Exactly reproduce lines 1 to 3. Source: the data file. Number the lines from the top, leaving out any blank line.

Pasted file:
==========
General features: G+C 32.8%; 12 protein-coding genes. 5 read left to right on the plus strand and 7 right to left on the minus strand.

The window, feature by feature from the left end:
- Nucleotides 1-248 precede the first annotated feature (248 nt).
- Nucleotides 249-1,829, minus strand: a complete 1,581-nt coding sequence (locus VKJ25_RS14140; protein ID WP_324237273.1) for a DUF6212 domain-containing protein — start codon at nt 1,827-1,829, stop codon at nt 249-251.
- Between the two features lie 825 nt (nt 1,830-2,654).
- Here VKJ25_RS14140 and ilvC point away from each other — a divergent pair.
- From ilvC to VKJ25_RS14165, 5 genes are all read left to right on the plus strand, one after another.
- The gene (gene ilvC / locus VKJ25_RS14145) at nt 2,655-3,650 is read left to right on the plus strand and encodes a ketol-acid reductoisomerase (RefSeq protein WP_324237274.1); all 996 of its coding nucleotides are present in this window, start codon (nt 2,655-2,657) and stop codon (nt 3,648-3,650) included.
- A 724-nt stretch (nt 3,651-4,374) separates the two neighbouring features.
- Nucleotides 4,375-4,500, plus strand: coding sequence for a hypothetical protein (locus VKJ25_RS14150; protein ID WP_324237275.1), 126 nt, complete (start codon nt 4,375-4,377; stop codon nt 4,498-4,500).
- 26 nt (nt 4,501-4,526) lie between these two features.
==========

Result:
General features: G+C 32.8%; 12 protein-coding genes. 5 read left to right on the plus strand and 7 right to left on the minus strand.

The window, feature by feature from the left end:
- Nucleotides 1-248 precede the first annotated feature (248 nt).